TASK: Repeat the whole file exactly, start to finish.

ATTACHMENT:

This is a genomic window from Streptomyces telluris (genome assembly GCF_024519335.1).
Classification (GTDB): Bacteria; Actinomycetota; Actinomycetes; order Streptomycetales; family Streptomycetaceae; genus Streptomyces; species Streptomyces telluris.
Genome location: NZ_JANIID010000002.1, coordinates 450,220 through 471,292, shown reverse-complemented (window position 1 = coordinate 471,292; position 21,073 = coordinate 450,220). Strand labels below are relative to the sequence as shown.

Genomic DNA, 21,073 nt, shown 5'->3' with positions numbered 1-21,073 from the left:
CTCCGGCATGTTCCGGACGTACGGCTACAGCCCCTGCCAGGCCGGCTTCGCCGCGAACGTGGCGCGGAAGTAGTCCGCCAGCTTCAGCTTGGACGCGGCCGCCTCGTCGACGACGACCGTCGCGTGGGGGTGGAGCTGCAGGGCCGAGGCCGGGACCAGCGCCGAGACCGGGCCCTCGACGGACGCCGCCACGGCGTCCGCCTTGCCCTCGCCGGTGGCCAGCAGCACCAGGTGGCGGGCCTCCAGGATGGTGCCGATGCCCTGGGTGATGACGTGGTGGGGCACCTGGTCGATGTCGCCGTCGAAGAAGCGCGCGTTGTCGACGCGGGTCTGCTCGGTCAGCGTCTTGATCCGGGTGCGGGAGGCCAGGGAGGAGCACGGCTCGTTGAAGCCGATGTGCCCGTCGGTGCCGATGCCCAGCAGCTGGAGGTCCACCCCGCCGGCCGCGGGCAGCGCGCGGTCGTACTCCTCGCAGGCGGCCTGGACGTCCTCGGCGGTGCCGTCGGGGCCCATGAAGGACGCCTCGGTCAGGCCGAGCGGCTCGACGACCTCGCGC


This is a genomic window from Streptomyces telluris (genome assembly GCF_024519335.1).
Classification (GTDB): Bacteria; Actinomycetota; Actinomycetes; order Streptomycetales; family Streptomycetaceae; genus Streptomyces; species Streptomyces telluris.
Genome location: NZ_JANIID010000002.1, coordinates 450,220 through 471,292, shown reverse-complemented (window position 1 = coordinate 471,292; position 21,073 = coordinate 450,220). Strand labels below are relative to the sequence as shown.

Genomic DNA, 21,073 nt, shown 5'->3' with positions numbered 1-21,073 from the left:
CTCCGGCATGTTCCGGACGTACGGCTACAGCCCCTGCCAGGCCGGCTTCGCCGCGAACGTGGCGCGGAAGTAGTCCGCCAGCTTCAGCTTGGACGCGGCCGCCTCGTCGACGACGACCGTCGCGTGGGGGTGGAGCTGCAGGGCCGAGGCCGGGACCAGCGCCGAGACCGGGCCCTCGACGGACGCCGCCACGGCGTCCGCCTTGCCCTCGCCGGTGGCCAGCAGCACCAGGTGGCGGGCCTCCAGGATGGTGCCGATGCCCTGGGTGATGACGTGGTGGGGCACCTGGTCGATGTCGCCGTCGAAGAAGCGCGCGTTGTCGACGCGGGTCTGCTCGGTCAGCGTCTTGATCCGGGTGCGGGAGGCCAGGGAGGAGCACGGCTCGTTGAAGCCGATGTGCCCGTCGGTGCCGATGCCCAGCAGCTGGAGGTCCACCCCGCCGGCCGCGGGCAGCGCGCGGTCGTACTCCTCGCAGGCGGCCTGGACGTCCTCGGCGGTGCCGTCGGGGCCCATGAAGGACGCCTCGGTCAGGCCGAGCGGCTCGACGACCTCGCGC